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Property and Prestige

By Hal K., Houston TX

In the spirit of the Traditions and the direction of the Concepts of World Service, it appears that many of us, as trusted servants, may want to examine our adherence to the intent of our founders of being directly responsible to those they serve. In my travels over the past two years as a Trustee I have uncovered a discouraging, but not surprising, discovery of property and prestige issues amongst many of our trusted servants. Through our implied definitions of what our responsibilities are to this Fellowship and the implied direction of the Traditions and/or Concepts, I fear that many trusted servants have manipulated these definitions and directions into some sort of warped manifesto of discrete leadership intent.

I have discovered financial structures within structures of Areas and Districts that are disproportionate to our service design. Many (though not all) of our area and district structures are focused on either financing local ventures under the guise of the need to better serve CA as a whole (e.g. travel expense for officers and alternates, special projects, workshops, etc.)

I believe the Traditions dictate that our fellowship needs as little organization as possible except on matters that may affect the CA fellowship as a whole. I also believe that our primary purpose should never be superseded by our ambitious need to expand our service structure beyond the immediate needs of the membership. In light of the financial deficits now facing our Fellowship, should we be using our simple committees as a financial means to fulfill or finance personal recognition or promote needs outside the scope of these committees? I think not! I have discovered financial structures within structures of Areas and Districts that are disproportionate to our service design. Many (though not all) of our area and district structures are focused on either financing local ventures under the guise of the need to better serve CA as a whole (e.g. travel expense for officers and alternates, special projects, workshops, etc.) As an individual contributing to the Fellowship, whether through the Seventh Tradition or specific fundraising events such as conventions, dances, and the like, it is reasonable to expect that these contributions be utilized in the most prudent way at the local committee level or be filtered down from the group level directly to the World Service Office.

What ever happened to the "good old days" when to serve this fellowship was to not cause hardship to it? In my early days as a delegate (1986) to the World Service Conference, when our Areas were new, without large budgets, we could not afford to send a delegate, let alone two or three alternates, advisors, or observers. We would alternate who would go, share manuals and materials, share rooms pay our own airfare etc. We did this willingly, always believing that what we did was necessary and for the greater good of the CA Fellowship. For this reason, Areas, Districts and committees should not hold on to money, because this will eventually justify a self-serving need to spend it. This will result in not only an under-funded World Service Office but will eventually destroy our Fellowship as a whole.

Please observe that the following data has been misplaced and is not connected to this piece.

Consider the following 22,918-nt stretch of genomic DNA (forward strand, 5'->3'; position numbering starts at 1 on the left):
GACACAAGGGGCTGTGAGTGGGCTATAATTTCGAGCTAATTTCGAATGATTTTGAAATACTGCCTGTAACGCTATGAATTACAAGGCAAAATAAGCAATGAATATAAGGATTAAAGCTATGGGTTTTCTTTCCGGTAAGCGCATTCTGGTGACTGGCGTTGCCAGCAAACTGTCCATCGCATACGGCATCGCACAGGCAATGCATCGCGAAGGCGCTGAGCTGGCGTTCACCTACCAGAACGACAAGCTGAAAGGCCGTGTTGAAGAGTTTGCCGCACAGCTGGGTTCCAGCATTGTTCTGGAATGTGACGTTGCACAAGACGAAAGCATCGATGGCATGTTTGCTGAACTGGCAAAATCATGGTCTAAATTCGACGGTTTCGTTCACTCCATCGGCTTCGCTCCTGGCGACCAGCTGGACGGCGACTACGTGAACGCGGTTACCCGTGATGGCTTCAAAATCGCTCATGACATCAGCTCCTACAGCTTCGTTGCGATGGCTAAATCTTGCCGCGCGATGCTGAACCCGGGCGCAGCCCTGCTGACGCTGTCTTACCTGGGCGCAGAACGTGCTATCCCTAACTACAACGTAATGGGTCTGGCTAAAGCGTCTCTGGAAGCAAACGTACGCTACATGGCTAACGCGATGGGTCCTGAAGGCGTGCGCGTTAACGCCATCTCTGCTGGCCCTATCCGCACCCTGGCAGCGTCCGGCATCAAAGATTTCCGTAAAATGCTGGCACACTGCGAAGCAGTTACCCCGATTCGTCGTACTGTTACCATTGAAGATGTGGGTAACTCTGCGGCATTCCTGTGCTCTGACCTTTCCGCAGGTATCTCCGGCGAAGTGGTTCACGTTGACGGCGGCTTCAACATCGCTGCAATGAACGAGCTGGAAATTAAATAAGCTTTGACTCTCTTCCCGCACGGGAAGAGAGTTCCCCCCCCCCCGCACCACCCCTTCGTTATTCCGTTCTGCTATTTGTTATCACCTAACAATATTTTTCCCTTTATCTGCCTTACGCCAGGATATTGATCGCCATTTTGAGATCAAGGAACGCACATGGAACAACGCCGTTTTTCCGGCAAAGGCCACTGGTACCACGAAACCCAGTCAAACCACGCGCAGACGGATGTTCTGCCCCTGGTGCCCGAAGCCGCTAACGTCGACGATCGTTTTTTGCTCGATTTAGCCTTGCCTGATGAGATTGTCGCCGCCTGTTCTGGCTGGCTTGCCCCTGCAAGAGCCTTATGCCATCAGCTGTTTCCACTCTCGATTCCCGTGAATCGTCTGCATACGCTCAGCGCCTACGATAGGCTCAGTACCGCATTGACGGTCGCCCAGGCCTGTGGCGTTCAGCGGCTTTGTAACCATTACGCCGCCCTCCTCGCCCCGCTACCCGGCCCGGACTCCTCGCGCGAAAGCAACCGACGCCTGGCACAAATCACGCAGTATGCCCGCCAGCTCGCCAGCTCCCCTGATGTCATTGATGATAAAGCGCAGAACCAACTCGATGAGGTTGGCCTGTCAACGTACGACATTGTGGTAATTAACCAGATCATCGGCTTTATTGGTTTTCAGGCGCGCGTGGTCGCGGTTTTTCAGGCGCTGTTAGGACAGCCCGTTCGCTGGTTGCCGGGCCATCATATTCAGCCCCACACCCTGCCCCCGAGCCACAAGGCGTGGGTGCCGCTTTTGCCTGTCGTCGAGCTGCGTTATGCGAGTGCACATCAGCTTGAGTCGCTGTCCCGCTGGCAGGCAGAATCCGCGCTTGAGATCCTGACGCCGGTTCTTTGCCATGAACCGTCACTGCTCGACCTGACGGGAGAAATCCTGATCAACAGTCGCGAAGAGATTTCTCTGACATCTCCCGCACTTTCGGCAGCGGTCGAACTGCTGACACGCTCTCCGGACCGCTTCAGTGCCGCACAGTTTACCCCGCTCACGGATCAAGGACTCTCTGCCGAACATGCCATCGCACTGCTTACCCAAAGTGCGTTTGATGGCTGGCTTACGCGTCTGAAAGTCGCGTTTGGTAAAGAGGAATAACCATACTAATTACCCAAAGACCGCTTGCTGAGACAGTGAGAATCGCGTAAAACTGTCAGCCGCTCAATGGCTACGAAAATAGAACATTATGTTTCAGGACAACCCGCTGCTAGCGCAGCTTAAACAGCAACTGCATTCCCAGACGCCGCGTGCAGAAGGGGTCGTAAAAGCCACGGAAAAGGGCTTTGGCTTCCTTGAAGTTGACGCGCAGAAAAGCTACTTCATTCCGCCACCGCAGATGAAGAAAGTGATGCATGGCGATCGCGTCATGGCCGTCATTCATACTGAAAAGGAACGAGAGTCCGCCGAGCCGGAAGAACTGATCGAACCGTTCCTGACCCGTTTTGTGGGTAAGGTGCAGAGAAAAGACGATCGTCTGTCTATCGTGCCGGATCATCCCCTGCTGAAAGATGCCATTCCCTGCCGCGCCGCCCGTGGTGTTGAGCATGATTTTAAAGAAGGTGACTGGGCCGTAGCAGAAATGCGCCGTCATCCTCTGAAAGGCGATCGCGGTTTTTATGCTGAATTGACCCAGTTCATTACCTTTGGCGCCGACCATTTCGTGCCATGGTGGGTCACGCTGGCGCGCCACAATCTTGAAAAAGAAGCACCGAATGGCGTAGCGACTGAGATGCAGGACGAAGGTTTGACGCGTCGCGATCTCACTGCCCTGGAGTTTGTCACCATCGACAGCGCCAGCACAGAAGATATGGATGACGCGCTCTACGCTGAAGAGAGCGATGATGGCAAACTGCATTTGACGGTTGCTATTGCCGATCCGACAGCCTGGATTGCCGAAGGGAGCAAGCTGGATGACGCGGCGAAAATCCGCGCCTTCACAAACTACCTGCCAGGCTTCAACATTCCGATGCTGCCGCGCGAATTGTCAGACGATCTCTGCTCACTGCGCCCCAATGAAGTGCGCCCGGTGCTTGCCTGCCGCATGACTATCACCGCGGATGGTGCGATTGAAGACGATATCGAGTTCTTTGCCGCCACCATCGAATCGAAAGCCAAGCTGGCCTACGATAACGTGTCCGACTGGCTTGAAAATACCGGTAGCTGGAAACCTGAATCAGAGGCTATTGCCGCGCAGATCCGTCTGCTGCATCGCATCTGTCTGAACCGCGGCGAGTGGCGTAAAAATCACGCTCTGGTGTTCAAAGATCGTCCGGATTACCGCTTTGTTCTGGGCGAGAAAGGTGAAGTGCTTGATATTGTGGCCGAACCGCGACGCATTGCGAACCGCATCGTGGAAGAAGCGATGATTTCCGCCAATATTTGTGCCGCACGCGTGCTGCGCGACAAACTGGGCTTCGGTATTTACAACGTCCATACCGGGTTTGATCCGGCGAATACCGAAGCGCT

Through the development of "down line" representation (i.e. sponsees) at the District or Area level, these elders maintain their influence, which may be so permanently established at the district or area level that newcomers often surrender. This stifles change and growth for these local fellowships and sometimes the First Tradition barely gets utilized except to support their position or argument to maintain control.

The Ninth Tradition suggest we not be organized and yet in many cases we often neglect to seek out advice from those that have gone before us, those that were often responsible for the creation of our local service structures. Old-timers are often called "bleeding deacons" and are often criticized and avoided instead of being sought and consulted for their invaluable experience. On the opposite end of the spectrum are our so-called "elder statesmen" who are often perceived to have power and/or influence. Through the development of "down line" representation (i.e. sponsees) at the District or Area level, these elders maintain their influence, which may be so permanently established at the district or area level that newcomers often surrender. This stifles change and growth for these local fellowships and sometimes the First Tradition barely gets utilized except to support their position or argument to maintain control.

If I can follow the spirit of the Traditions and Concepts I will have a greater chance when serving this Fellowship of decreasing self and increasing unity; likewise if all trusted servants follow the true spirit of the Traditions and Concepts, they reduce the opportunity for property and prestige to divert them from their primary purpose.

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